Gay Marriage Photos
A box of cupcakes is seen topped with icons of same-sex couples. Reuters

Anti-gay segregation could soon become a legal reality in Kansas if a new bill passes in the state senate.

On Wednesday, the Kansas House passed HB 2453, which offers legal protection to individuals and businesses that refuse service for same-sex couples, specifically those looking to get married. Under the bill’s language, individuals, businesses and government employees would be immune from legal reprisal for refusing service if they have “sincerely held religious beliefs” opposing customers’ orientation. HB 2453 was approved by the Kansas House 72-49 and is set to move on to the state senate.

According to the text of the bill, HB 2453 would prevent any legal action against groups or individuals who “provide any services, accommodations, advantages, facilities, goods, or privileges; provide counseling, adoption, foster care and other social services; or provide employment or employment benefits” to couples.

Liberal groups in Kansas are outraged by the bill, which many see as an effort to keep LGBT Kansans second class citizens. Others say the bill is a subtle effort to deprive same-sex couples of government benefits, by allowing bigoted government workers to simply refuse them service.

“Every single rural county in this state has same-sex couples," Equality Kansas spokesman Thomas Witt told the Kansas City Star. "Government officials in those counties are going to be able to turn them away from services that they deserve as taxpayers.”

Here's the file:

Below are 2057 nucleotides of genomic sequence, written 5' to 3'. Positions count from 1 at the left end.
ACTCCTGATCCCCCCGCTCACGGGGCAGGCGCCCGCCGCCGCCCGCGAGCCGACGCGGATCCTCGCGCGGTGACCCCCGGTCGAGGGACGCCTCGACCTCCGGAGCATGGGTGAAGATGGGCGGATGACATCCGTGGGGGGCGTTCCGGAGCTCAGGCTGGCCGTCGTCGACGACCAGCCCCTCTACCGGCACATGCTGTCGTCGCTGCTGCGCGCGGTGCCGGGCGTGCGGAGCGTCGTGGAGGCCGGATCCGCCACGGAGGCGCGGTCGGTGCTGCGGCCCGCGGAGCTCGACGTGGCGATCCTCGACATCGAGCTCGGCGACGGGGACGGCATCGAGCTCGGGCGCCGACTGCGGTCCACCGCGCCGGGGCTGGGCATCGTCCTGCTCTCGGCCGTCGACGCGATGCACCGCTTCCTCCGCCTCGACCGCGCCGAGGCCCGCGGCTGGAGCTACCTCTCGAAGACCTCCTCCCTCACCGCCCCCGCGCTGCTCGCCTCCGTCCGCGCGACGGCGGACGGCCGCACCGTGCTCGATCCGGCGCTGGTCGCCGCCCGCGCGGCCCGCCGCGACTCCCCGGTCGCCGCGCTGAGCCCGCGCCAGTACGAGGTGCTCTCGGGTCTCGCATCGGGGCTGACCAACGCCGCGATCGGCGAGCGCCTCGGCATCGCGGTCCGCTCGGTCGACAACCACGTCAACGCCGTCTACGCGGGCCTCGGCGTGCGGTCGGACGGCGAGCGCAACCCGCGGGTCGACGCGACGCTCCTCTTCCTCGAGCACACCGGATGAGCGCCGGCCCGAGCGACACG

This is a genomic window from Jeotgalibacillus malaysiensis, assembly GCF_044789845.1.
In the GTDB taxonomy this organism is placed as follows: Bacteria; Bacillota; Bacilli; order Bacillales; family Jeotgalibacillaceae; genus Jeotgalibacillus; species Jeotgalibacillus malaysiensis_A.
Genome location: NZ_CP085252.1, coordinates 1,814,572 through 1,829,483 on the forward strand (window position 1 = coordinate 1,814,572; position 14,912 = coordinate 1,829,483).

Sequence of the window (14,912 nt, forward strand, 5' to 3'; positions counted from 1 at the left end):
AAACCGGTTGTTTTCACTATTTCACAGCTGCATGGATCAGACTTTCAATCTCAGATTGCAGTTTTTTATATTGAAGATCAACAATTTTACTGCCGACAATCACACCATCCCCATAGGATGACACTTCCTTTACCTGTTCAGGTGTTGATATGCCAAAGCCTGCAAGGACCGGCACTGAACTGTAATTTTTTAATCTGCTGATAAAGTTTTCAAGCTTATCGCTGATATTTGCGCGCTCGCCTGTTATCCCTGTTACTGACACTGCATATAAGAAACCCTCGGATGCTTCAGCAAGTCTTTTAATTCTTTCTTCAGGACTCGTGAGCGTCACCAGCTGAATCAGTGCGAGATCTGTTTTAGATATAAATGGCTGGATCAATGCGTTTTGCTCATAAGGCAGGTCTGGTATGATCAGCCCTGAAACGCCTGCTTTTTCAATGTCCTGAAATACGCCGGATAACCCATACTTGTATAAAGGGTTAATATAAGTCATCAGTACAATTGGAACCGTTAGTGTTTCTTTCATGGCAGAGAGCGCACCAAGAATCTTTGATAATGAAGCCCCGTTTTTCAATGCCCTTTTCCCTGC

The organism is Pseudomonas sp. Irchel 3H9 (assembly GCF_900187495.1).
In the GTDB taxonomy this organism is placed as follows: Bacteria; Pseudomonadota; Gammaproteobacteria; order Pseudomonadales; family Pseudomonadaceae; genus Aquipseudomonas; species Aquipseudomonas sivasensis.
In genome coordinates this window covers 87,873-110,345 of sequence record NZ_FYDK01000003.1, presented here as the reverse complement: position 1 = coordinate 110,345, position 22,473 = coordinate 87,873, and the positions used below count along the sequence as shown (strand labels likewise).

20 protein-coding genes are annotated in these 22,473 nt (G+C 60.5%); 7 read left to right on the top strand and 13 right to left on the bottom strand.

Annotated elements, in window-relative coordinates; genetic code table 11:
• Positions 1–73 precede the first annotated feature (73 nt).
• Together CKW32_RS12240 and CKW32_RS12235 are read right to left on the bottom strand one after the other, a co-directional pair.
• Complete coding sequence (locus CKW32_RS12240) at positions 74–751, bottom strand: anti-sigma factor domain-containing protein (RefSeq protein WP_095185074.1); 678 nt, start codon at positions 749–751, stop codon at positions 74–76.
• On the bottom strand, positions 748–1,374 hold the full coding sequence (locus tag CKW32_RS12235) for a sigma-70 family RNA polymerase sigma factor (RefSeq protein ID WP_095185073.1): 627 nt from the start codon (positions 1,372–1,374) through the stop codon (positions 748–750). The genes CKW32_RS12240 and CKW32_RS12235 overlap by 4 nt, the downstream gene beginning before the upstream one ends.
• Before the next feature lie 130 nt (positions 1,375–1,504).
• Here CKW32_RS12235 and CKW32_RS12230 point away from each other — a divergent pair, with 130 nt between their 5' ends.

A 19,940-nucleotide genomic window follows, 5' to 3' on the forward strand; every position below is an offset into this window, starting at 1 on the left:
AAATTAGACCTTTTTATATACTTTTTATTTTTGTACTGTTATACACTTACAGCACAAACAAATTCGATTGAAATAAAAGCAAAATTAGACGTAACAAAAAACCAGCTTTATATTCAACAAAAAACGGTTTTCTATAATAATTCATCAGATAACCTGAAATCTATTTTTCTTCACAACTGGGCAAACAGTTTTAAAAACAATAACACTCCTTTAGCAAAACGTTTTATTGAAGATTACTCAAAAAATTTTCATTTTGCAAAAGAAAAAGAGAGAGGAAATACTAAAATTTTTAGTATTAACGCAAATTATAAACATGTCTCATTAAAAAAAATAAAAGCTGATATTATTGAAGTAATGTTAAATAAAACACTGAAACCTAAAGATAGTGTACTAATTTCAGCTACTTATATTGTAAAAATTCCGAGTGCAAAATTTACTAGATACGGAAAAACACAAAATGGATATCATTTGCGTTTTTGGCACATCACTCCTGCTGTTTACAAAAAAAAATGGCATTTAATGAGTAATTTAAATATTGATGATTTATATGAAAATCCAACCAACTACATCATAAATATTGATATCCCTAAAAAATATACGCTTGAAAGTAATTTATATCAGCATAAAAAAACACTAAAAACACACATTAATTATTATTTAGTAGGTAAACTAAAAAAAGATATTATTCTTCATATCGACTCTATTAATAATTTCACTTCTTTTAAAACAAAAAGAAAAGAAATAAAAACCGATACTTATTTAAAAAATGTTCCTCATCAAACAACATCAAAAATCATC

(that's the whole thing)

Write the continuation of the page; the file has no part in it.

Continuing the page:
Despite the backlash against the bill, its sponsor, Rep. Charles Macheers, says he believes he’s fighting discrimination with HB 2453. According to Macheers, he’s protecting religious organizations from discrimination by gays.

“Discrimination is horrible. It’s hurtful … It has no place in civilized society, and that’s precisely why we’re moving this bill,” Macheers said on the Kansas House floor. “There have been times throughout history where people have been persecuted for their religious beliefs because they were unpopular. This bill provides a shield of protection for that.”

Other proponents of the law say that it does not specifically encourage discrimination against gays and lesbians. Under the technical language of the bill, Rep. Mark Kahrs tells the Star Ledger, anyone with a sincere belief against heterosexual marriage could deny service to straight couples.

Still, the bill’s technical language and its real-world effects are different issues. Kansas, as a state that already bans same-sex marriage, certainly has a much larger population that is biased against gays and lesbians than against straights, and many believe the law will effectively legalize open discrimination against gays and lesbians.

"Kansans across the state are rightly appalled that legislators are spending their efforts to pass yet another piece of legislation that seeks to enshrine discrimination against gay and lesbian people into law," state chairwoman Sandra Meade told CNN.

"HB 2453 is a blatant attempt to maintain second-class-citizen status for tax-paying gay and lesbian Kansans."